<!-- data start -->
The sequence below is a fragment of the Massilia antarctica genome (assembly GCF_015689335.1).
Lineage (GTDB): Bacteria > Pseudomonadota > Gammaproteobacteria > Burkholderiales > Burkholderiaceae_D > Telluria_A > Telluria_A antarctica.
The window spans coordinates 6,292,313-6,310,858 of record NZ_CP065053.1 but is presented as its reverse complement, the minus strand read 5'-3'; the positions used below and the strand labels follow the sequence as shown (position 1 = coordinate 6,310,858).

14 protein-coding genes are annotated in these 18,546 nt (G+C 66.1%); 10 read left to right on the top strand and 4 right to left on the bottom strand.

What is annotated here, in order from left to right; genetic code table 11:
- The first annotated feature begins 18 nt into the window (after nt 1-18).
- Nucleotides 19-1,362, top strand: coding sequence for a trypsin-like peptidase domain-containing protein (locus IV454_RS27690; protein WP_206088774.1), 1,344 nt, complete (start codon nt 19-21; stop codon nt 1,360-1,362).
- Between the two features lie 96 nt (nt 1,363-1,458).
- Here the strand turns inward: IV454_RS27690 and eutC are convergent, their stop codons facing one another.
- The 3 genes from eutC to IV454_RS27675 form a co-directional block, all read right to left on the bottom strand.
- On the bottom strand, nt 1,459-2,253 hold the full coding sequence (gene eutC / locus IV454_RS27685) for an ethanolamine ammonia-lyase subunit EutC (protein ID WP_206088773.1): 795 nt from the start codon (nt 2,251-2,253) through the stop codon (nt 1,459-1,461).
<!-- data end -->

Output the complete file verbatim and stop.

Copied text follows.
The sequence below is a fragment of the Massilia antarctica genome (assembly GCF_015689335.1).
Lineage (GTDB): Bacteria > Pseudomonadota > Gammaproteobacteria > Burkholderiales > Burkholderiaceae_D > Telluria_A > Telluria_A antarctica.
The window spans coordinates 6,292,313-6,310,858 of record NZ_CP065053.1 but is presented as its reverse complement, the minus strand read 5'-3'; the positions used below and the strand labels follow the sequence as shown (position 1 = coordinate 6,310,858).

14 protein-coding genes are annotated in these 18,546 nt (G+C 66.1%); 10 read left to right on the top strand and 4 right to left on the bottom strand.

What is annotated here, in order from left to right; genetic code table 11:
- The first annotated feature begins 18 nt into the window (after nt 1-18).
- Nucleotides 19-1,362, top strand: coding sequence for a trypsin-like peptidase domain-containing protein (locus IV454_RS27690; protein WP_206088774.1), 1,344 nt, complete (start codon nt 19-21; stop codon nt 1,360-1,362).
- Between the two features lie 96 nt (nt 1,363-1,458).
- Here the strand turns inward: IV454_RS27690 and eutC are convergent, their stop codons facing one another.
- The 3 genes from eutC to IV454_RS27675 form a co-directional block, all read right to left on the bottom strand.
- On the bottom strand, nt 1,459-2,253 hold the full coding sequence (gene eutC / locus IV454_RS27685) for an ethanolamine ammonia-lyase subunit EutC (protein ID WP_206088773.1): 795 nt from the start codon (nt 2,251-2,253) through the stop codon (nt 1,459-1,461).